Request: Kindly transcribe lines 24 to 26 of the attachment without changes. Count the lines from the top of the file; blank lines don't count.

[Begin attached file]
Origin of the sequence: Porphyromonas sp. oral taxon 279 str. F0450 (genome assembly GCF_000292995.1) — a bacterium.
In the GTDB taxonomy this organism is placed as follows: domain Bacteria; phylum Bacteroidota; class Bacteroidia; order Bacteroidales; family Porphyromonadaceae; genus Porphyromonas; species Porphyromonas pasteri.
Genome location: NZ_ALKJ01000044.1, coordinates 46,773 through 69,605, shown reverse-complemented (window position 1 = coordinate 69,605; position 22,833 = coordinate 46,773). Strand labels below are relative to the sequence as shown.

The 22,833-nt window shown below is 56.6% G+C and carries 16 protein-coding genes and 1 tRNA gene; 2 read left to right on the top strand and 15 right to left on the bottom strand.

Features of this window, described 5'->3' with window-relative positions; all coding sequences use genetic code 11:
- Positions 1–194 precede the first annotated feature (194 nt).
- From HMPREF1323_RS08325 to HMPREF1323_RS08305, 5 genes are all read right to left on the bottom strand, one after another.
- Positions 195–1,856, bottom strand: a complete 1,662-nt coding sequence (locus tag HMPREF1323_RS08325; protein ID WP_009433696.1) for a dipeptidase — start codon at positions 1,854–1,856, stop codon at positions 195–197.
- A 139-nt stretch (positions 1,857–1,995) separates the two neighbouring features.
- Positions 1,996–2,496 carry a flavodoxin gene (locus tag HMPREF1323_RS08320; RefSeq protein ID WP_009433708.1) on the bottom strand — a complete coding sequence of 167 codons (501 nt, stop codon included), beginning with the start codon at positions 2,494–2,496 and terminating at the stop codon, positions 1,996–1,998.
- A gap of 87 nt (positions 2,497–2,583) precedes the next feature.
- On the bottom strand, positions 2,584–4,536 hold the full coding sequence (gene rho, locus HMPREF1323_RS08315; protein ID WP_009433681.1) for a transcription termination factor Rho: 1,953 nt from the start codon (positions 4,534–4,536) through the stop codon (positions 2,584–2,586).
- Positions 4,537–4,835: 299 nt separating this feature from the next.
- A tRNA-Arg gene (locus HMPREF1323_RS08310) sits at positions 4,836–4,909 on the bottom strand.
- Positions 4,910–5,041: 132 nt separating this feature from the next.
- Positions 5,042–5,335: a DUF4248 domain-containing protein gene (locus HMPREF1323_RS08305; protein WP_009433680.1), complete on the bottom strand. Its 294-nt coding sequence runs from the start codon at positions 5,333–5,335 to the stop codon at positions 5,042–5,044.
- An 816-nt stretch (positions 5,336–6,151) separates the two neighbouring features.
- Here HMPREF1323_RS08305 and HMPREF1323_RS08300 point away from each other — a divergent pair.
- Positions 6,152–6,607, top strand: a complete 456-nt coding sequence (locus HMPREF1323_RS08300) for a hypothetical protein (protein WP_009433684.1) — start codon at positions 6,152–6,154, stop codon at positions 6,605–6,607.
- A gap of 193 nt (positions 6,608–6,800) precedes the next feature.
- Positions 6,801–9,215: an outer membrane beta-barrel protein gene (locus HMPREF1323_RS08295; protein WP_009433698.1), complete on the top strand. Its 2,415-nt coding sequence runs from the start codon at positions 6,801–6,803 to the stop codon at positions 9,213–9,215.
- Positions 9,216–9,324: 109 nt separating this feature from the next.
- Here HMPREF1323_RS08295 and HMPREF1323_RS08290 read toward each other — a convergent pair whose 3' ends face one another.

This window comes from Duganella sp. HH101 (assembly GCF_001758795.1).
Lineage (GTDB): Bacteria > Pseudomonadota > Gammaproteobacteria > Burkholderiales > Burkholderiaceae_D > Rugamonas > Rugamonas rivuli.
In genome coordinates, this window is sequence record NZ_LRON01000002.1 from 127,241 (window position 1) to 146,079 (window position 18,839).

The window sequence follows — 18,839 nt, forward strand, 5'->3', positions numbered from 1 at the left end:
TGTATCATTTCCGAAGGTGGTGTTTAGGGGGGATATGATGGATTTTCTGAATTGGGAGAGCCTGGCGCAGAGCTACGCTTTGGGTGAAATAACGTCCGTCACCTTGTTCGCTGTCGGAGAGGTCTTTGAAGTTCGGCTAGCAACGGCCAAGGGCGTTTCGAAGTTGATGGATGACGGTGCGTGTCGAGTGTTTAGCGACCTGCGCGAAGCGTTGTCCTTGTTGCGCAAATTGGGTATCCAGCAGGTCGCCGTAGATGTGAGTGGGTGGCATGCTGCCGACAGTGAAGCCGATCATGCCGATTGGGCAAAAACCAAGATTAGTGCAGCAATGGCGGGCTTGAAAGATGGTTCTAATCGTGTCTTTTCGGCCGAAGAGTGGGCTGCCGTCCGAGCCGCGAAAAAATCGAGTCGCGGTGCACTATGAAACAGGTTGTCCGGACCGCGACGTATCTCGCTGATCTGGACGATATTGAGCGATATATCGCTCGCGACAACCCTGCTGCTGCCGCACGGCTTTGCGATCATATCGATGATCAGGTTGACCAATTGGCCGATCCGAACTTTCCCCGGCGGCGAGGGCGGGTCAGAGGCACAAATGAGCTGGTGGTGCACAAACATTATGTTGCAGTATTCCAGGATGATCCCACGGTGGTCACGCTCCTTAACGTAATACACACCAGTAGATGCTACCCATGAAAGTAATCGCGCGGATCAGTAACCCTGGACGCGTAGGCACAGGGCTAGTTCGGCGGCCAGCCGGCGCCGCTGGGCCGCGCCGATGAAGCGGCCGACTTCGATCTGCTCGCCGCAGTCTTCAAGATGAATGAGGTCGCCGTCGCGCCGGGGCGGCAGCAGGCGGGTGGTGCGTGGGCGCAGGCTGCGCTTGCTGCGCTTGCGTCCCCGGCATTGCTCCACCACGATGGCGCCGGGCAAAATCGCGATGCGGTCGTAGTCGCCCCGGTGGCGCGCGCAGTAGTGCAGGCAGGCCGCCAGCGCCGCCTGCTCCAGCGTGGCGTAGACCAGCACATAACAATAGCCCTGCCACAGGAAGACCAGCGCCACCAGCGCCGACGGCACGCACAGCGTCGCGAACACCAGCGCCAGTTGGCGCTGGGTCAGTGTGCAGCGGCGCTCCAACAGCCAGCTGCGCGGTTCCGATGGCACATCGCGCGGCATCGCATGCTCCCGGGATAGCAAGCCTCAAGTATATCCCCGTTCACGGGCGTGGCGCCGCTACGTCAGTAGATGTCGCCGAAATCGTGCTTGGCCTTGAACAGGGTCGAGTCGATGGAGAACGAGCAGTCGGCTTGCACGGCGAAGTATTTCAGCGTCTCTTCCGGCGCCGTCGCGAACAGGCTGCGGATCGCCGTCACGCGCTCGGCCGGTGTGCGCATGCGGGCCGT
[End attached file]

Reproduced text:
This window comes from Duganella sp. HH101 (assembly GCF_001758795.1).
Lineage (GTDB): Bacteria > Pseudomonadota > Gammaproteobacteria > Burkholderiales > Burkholderiaceae_D > Rugamonas > Rugamonas rivuli.
In genome coordinates, this window is sequence record NZ_LRON01000002.1 from 127,241 (window position 1) to 146,079 (window position 18,839).